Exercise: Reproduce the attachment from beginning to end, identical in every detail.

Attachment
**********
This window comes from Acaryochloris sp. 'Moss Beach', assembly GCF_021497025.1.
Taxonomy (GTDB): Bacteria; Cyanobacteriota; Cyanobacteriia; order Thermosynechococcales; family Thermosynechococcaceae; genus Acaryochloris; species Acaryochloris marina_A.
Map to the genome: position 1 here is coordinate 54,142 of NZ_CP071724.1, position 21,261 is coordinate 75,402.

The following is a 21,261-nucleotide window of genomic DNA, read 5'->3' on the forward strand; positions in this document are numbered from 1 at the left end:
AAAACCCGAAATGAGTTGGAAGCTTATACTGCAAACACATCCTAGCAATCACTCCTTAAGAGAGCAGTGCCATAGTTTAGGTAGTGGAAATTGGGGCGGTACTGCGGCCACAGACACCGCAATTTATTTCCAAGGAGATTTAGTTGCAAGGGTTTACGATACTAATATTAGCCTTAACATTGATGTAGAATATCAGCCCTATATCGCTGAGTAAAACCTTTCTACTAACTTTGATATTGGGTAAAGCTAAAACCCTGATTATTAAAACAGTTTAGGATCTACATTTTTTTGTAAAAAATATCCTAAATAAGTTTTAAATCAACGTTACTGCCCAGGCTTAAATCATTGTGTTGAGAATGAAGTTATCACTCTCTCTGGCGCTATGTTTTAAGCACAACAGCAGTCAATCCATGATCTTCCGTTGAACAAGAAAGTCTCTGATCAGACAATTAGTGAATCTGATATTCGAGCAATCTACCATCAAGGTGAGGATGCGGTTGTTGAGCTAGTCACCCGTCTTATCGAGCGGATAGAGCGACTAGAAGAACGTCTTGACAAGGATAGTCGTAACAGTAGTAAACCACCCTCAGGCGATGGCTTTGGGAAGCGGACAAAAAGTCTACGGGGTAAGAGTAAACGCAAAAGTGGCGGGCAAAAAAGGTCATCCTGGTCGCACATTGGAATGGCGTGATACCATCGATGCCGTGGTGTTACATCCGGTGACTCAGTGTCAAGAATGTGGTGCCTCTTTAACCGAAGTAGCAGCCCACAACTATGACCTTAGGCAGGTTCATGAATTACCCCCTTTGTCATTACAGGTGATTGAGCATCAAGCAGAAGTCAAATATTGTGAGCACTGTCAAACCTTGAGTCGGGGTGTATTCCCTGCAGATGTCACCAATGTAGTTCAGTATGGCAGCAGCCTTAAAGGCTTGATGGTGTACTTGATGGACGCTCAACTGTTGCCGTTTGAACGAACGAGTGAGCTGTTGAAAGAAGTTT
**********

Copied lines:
This window comes from Acaryochloris sp. 'Moss Beach', assembly GCF_021497025.1.
Taxonomy (GTDB): Bacteria; Cyanobacteriota; Cyanobacteriia; order Thermosynechococcales; family Thermosynechococcaceae; genus Acaryochloris; species Acaryochloris marina_A.
Map to the genome: position 1 here is coordinate 54,142 of NZ_CP071724.1, position 21,261 is coordinate 75,402.

The following is a 21,261-nucleotide window of genomic DNA, read 5'->3' on the forward strand; positions in this document are numbered from 1 at the left end:
AAAACCCGAAATGAGTTGGAAGCTTATACTGCAAACACATCCTAGCAATCACTCCTTAAGAGAGCAGTGCCATAGTTTAGGTAGTGGAAATTGGGGCGGTACTGCGGCCACAGACACCGCAATTTATTTCCAAGGAGATTTAGTTGCAAGGGTTTACGATACTAATATTAGCCTTAACATTGATGTAGAATATCAGCCCTATATCGCTGAGTAAAACCTTTCTACTAACTTTGATATTGGGTAAAGCTAAAACCCTGATTATTAAAACAGTTTAGGATCTACATTTTTTTGTAAAAAATATCCTAAATAAGTTTTAAATCAACGTTACTGCCCAGGCTTAAATCATTGTGTTGAGAATGAAGTTATCACTCTCTCTGGCGCTATGTTTTAAGCACAACAGCAGTCAATCCATGATCTTCCGTTGAACAAGAAAGTCTCTGATCAGACAATTAGTGAATCTGATATTCGAGCAATCTACCATCAAGGTGAGGATGCGGTTGTTGAGCTAGTCACCCGTCTTATCGAGCGGATAGAGCGACTAGAAGAACGTCTTGACAAGGATAGTCGTAACAGTAGTAAACCACCCTCAGGCGATGGCTTTGGGAAGCGGACAAAAAGTCTACGGGGTAAGAGTAAACGCAAAAGTGGCGGGCAAAAAAGGTCATCCTGGTCGCACATTGGAATGGCGTGATACCATCGATGCCGTGGTGTTACATCCGGTGACTCAGTGTCAAGAATGTGGTGCCTCTTTAACCGAAGTAGCAGCCCACAACTATGACCTTAGGCAGGTTCATGAATTACCCCCTTTGTCATTACAGGTGATTGAGCATCAAGCAGAAGTCAAATATTGTGAGCACTGTCAAACCTTGAGTCGGGGTGTATTCCCTGCAGATGTCACCAATGTAGTTCAGTATGGCAGCAGCCTTAAAGGCTTGATGGTGTACTTGATGGACGCTCAACTGTTGCCGTTTGAACGAACGAGTGAGCTGTTGAAAGAAGTTT